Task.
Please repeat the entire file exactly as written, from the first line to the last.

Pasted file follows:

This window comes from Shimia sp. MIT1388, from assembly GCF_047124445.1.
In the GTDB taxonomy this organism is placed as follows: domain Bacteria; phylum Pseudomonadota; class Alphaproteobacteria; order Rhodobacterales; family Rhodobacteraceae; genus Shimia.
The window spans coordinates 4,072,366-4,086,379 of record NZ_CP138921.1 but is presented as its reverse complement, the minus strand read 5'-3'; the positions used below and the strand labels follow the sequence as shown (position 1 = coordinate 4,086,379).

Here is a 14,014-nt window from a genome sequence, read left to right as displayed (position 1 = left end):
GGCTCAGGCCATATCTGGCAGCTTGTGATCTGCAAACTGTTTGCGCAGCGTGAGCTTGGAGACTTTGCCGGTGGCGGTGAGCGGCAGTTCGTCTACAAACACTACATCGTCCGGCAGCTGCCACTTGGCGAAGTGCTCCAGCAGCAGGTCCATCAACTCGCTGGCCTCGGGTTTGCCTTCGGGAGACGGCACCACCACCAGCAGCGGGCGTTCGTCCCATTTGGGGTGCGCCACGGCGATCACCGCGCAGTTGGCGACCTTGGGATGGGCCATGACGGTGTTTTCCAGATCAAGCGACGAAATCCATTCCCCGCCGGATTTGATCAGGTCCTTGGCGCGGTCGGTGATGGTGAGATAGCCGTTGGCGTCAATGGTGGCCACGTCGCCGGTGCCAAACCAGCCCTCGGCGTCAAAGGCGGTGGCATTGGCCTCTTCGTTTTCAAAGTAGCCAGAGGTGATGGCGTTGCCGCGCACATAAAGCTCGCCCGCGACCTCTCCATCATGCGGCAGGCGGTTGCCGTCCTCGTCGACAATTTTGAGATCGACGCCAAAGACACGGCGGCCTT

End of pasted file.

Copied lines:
This window comes from Shimia sp. MIT1388, from assembly GCF_047124445.1.
In the GTDB taxonomy this organism is placed as follows: domain Bacteria; phylum Pseudomonadota; class Alphaproteobacteria; order Rhodobacterales; family Rhodobacteraceae; genus Shimia.
The window spans coordinates 4,072,366-4,086,379 of record NZ_CP138921.1 but is presented as its reverse complement, the minus strand read 5'-3'; the positions used below and the strand labels follow the sequence as shown (position 1 = coordinate 4,086,379).

Here is a 14,014-nt window from a genome sequence, read left to right as displayed (position 1 = left end):
GGCTCAGGCCATATCTGGCAGCTTGTGATCTGCAAACTGTTTGCGCAGCGTGAGCTTGGAGACTTTGCCGGTGGCGGTGAGCGGCAGTTCGTCTACAAACACTACATCGTCCGGCAGCTGCCACTTGGCGAAGTGCTCCAGCAGCAGGTCCATCAACTCGCTGGCCTCGGGTTTGCCTTCGGGAGACGGCACCACCACCAGCAGCGGGCGTTCGTCCCATTTGGGGTGCGCCACGGCGATCACCGCGCAGTTGGCGACCTTGGGATGGGCCATGACGGTGTTTTCCAGATCAAGCGACGAAATCCATTCCCCGCCGGATTTGATCAGGTCCTTGGCGCGGTCGGTGATGGTGAGATAGCCGTTGGCGTCAATGGTGGCCACGTCGCCGGTGCCAAACCAGCCCTCGGCGTCAAAGGCGGTGGCATTGGCCTCTTCGTTTTCAAAGTAGCCAGAGGTGATGGCGTTGCCGCGCACATAAAGCTCGCCCGCGACCTCTCCATCATGCGGCAGGCGGTTGCCGTCCTCGTCGACAATTTTGAGATCGACGCCAAAGACACGGCGGCCTT